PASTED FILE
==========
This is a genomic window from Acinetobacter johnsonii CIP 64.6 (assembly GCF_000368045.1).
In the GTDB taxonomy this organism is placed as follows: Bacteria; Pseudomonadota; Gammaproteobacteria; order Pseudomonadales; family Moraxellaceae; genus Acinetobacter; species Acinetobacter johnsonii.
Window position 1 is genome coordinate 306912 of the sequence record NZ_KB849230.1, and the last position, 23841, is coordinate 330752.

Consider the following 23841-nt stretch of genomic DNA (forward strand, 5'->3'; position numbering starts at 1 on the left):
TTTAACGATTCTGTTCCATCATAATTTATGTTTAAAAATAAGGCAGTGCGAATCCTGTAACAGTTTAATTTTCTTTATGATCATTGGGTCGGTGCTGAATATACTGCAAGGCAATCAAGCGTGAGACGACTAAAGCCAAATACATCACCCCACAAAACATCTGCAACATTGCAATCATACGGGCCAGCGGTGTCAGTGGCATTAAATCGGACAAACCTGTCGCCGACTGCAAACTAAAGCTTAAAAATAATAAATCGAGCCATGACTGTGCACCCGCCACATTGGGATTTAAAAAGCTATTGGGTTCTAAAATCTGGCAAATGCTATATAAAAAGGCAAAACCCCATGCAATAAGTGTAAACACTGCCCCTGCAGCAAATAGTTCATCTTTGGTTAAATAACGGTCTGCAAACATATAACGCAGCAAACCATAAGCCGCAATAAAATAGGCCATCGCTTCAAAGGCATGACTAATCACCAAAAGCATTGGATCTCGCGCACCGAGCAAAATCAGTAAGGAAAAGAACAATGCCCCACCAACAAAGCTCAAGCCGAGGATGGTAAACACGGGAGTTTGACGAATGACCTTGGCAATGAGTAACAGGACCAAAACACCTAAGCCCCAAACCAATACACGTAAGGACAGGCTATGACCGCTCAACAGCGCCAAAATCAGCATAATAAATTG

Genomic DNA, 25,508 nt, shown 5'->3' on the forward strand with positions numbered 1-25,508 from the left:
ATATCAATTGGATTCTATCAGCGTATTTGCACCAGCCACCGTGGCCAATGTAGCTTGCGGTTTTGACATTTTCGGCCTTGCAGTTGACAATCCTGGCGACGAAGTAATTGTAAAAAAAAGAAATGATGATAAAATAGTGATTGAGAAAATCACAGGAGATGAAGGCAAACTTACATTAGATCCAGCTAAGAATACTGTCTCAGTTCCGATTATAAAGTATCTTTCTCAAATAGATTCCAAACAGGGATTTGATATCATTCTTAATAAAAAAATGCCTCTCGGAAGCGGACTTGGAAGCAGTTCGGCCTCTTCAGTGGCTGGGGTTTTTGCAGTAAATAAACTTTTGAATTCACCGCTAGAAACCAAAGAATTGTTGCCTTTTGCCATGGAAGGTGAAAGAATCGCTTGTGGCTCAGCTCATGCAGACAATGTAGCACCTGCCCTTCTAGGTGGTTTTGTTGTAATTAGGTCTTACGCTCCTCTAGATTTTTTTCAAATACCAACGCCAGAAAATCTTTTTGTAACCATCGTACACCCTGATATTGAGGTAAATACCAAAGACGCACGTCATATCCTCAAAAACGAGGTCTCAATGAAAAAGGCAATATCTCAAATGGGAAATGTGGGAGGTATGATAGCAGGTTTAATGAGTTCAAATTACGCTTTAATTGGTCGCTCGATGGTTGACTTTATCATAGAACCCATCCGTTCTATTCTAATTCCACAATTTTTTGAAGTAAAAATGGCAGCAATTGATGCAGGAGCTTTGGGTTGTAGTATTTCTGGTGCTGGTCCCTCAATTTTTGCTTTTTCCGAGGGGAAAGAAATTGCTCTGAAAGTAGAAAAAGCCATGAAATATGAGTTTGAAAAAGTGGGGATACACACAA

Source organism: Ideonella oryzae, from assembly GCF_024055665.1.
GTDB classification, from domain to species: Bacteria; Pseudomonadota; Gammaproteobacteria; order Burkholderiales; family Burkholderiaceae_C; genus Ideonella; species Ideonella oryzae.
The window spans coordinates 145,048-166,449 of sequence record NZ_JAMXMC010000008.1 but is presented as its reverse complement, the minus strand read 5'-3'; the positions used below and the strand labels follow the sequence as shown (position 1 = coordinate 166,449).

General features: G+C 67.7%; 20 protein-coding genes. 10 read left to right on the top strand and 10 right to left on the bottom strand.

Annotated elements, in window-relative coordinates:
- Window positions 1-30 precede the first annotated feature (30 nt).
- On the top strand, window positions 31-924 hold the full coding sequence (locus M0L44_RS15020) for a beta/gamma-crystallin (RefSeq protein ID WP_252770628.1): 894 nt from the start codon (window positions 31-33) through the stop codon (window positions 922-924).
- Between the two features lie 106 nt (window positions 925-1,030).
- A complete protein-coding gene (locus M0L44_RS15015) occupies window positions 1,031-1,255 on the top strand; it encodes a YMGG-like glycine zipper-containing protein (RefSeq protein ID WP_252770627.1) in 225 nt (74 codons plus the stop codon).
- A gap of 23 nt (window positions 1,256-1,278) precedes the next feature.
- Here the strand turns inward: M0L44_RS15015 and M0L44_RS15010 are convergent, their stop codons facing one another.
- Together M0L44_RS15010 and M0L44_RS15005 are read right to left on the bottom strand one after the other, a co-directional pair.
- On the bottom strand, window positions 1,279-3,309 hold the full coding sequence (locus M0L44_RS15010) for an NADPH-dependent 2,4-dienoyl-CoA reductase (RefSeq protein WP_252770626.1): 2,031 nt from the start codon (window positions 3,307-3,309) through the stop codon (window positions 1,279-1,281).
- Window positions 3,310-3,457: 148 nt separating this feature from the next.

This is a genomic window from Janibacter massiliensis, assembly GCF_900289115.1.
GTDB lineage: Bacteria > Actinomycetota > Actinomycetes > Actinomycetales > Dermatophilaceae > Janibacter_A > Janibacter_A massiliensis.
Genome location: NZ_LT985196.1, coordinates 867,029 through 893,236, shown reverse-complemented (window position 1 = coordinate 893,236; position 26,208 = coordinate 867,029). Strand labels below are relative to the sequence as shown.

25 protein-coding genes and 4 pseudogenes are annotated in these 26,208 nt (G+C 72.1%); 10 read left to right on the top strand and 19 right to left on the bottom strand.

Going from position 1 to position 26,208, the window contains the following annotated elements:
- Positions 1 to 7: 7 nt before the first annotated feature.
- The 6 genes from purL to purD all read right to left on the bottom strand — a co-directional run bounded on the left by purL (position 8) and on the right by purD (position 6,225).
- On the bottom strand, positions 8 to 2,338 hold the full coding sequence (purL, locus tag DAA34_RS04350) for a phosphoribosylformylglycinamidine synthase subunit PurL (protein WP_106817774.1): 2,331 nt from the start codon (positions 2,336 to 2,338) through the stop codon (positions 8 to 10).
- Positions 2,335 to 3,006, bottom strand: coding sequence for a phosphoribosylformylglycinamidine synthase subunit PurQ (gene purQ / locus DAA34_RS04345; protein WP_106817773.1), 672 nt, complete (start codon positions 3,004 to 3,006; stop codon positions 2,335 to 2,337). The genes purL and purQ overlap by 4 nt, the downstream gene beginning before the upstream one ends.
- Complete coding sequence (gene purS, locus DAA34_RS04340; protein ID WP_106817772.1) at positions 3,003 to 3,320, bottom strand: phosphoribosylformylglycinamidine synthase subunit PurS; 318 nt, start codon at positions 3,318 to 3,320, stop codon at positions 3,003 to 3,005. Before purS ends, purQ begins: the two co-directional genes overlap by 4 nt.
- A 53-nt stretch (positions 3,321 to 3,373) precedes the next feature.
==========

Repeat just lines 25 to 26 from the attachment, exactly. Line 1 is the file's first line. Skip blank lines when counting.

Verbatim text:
25 protein-coding genes and 4 pseudogenes are annotated in these 26,208 nt (G+C 72.1%); 10 read left to right on the top strand and 19 right to left on the bottom strand.

Going from position 1 to position 26,208, the window contains the following annotated elements: